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Herbs: Has anyone heard of Indian mint?

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roseimp
(Rosie) Belturbet
Ireland

August 27, 2008
5:54 PM

Post #5474695

I got this little plant from a nursery but it didn't have any other clues about its identity. I can't seem to find out what its Latin name is hence I don't know how to care for it. I doubt its hardy in Ireland and will probably need to be overwintered inside. I've grown it in a window box all summer with strawberries and it droops over the side like a proper hanging basket plant. It has typically mint like flowers but the scent is not quite so strong. It roots easily from cuttings and bits of it root in the compost as it trails merrily along.
critterologist
Frederick, MD
(Zone 6b)

August 27, 2008
6:32 PM

Post #5474870

I don't know if this is what you have, but I googled and turned up this interesting little blurb on growing menthol mint in India: http://tcdc.undp.org/sie/experiences/vol7/Menthol Mint_India.pdf

You might consider bringing a bit inside over the winter as a pot plant and seeing if the rest of the plant will winter over outside in your zone. Mint can surprise you!
roseimp
(Rosie) Belturbet
Ireland

August 27, 2008
8:33 PM

Post #5475326

I think its Satureja douglasii. I did a bit more research after I posted this thred and it seems to be the one. Couldn't take a look at your link Critter cos my puter wouldn't let me Lol. I am definatly going to bring the whole plant into the greenhouse over the winter and keep as many cuttings going as I can. Its too good to lose and I may want to swap some.
BTW do you know anything about French Tarragon, I want to take some cuttings from it and am not sure how to go about it. Any tips would be very much appreciated. It's quite a rare plant to have here and is not hardy - trouble is I've had it so long I keep increasing the pot size every year and I've got a really massive plant now - tends to take up a lot of space. I prefer to sow seed as cuttings can be a bit dodgy with delicate things here over the winter months. I never get any seeds from this one though as I keep using the leaves for cooking so it never gets a chance to flower. Thanks for the help :-))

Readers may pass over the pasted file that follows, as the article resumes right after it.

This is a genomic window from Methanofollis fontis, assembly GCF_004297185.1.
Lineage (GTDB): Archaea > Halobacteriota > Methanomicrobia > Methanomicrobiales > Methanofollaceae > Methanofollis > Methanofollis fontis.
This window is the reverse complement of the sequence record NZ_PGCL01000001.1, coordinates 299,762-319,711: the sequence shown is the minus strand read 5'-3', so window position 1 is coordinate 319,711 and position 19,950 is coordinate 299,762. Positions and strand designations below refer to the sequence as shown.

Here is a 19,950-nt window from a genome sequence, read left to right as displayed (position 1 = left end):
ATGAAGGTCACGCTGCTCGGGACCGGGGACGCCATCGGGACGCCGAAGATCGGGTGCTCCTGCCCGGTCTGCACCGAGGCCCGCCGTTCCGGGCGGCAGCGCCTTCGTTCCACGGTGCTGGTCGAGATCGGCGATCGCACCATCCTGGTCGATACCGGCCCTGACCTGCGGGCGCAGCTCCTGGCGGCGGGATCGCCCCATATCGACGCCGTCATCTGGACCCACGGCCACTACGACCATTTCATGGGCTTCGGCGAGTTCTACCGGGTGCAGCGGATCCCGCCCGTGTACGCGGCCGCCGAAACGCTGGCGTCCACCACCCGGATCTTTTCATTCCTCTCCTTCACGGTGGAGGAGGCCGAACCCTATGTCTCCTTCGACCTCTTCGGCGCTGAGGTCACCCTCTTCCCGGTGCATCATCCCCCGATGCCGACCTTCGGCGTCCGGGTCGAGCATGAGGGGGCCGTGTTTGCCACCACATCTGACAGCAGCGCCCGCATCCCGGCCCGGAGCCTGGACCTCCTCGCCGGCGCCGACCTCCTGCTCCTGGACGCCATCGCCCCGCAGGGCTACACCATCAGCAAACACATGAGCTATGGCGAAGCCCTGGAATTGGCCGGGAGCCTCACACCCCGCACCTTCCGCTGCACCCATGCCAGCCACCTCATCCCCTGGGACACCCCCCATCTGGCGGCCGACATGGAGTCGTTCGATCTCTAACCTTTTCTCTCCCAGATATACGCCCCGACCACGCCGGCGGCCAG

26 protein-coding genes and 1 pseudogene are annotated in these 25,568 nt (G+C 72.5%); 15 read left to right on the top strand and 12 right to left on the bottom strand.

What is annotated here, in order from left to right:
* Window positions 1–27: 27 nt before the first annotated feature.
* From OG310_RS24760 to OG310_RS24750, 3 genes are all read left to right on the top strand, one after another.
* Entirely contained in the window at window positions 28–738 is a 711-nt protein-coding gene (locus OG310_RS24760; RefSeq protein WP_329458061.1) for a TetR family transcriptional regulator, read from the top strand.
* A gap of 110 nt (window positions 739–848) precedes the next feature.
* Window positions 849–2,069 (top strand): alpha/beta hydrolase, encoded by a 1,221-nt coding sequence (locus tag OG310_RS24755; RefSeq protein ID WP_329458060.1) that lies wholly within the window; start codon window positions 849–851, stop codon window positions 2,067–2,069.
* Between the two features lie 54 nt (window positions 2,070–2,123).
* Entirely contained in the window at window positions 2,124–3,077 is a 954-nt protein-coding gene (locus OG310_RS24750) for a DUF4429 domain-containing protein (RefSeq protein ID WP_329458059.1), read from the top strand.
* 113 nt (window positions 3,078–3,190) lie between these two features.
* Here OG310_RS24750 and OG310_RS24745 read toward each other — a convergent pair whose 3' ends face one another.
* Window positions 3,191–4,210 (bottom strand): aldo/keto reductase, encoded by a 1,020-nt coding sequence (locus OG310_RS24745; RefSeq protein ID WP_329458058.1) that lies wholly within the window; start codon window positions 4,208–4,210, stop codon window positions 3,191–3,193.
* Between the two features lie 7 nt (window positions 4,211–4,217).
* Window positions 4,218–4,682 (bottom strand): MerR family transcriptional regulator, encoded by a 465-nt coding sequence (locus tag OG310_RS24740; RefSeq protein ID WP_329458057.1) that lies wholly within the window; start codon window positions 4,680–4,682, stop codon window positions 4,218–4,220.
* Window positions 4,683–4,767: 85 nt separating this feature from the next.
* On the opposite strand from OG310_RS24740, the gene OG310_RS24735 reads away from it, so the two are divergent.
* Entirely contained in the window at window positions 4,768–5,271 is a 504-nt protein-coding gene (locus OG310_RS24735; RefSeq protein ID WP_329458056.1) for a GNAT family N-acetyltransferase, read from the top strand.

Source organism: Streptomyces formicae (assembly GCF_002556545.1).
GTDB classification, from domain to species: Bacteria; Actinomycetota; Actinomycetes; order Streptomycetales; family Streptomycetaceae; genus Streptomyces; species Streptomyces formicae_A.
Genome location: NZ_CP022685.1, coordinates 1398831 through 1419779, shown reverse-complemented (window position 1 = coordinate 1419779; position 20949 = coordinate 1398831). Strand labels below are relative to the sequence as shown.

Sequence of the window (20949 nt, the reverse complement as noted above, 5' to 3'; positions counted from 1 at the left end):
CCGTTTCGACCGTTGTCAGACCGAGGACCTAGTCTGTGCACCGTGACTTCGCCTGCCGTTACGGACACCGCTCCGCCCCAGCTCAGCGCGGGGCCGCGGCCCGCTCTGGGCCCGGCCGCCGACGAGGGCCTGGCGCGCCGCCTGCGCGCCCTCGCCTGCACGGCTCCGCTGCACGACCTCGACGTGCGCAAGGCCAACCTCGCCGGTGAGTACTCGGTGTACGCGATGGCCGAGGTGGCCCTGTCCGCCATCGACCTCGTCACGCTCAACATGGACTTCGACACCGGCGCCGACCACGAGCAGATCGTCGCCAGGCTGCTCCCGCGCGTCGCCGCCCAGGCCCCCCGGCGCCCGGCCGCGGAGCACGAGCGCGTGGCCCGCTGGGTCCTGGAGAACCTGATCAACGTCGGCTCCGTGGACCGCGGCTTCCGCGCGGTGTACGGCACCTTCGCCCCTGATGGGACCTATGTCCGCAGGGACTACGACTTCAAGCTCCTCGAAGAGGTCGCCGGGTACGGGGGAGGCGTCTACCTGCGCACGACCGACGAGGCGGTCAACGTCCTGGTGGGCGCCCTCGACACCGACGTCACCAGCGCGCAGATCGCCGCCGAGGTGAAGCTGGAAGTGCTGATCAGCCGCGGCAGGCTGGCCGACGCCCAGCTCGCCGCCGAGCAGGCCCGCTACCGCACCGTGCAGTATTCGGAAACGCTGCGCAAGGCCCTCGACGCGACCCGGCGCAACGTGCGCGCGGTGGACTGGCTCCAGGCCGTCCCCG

Rosie
critterologist
Frederick, MD
(Zone 6b)

August 27, 2008
8:58 PM

Post #5475406

Sorry about the link... it was just about commercial propagation.

DeBaggio says French Tarragon is usually sterile.

I think it's one you can propagate by dividing the plant (separate smaller outer crowns or circles of leaves and their rootballs from the main plant by cutting down through the roots) or by rooting tip cuttings. Hopefully somebody will come along who has grown tarragon and can help you with it... I keep meaning to add it to my herb garden but don't actually have one yet. (*gasp*) I'll have to remedy that next spring!

If you don't get any responses about tarragon on this thread, try posting the ? on a new thread with "dividing tarragon?" in the subject line. :-)
dahlianut
Calgary, AB
(Zone 3a)

August 27, 2008
9:19 PM

Post #5475472

Just put in a french tarragon division this past weekend. My friend just took a sharp spade and cut out a piece of her large plant for me. It lived in a plastic bag for a week before I got into the ground and is doing fine so I think dividing is the way to go.
roseimp
(Rosie) Belturbet
Ireland

August 27, 2008
9:50 PM

Post #5475610

Ouch! Sounds drastic dahlia. I'll take a closer look at my plant and see if I can find a natural break. Thanks for your help both of you.
:-)) Rosie
critterologist
Frederick, MD
(Zone 6b)

August 27, 2008
10:09 PM

Post #5475688

I think that sort of chop sounds like what I've heard other people suggest for dividing tarragon... seems the roots can get pretty dense, so you'll probably need a sharp, sturdy knife or a good spade.
critterologist
Frederick, MD
(Zone 6b)

August 27, 2008
10:09 PM

Post #5475694

I think that sort of chop sounds like what I've heard other people suggest for dividing tarragon... seems the roots can get pretty dense, so you'll probably need a sharp, sturdy knife or a good spade.

If your original plant is just getting too big, you might consider digging up the whole thing... once you rinse away some of the dirt, you'll be able to get a better look at the roots, and that will tell you how to go about hacking it into pieces for replanting. :-)
dahlianut
Calgary, AB
(Zone 3a)

August 27, 2008
10:24 PM

Post #5475748

It had pretty strong, tangled roots. She had to jump on the shovel to get a cut (sorry I know that sounds abusive oops). Reminded me of dividing daylilys.
roseimp
(Rosie) Belturbet
Ireland

August 28, 2008
12:09 AM

Post #5476072

My French Tarragon in a pot so I don't need to dig it up and although its large it really only has one stem though this stem is very near the base of the plant. I think if I'm careful I can get a few root cuttings which won't make me feel so terrified.
Thanks for your advice though - I'll use a sharp instrument when I've got a few more plants I think - just in case I miss lol

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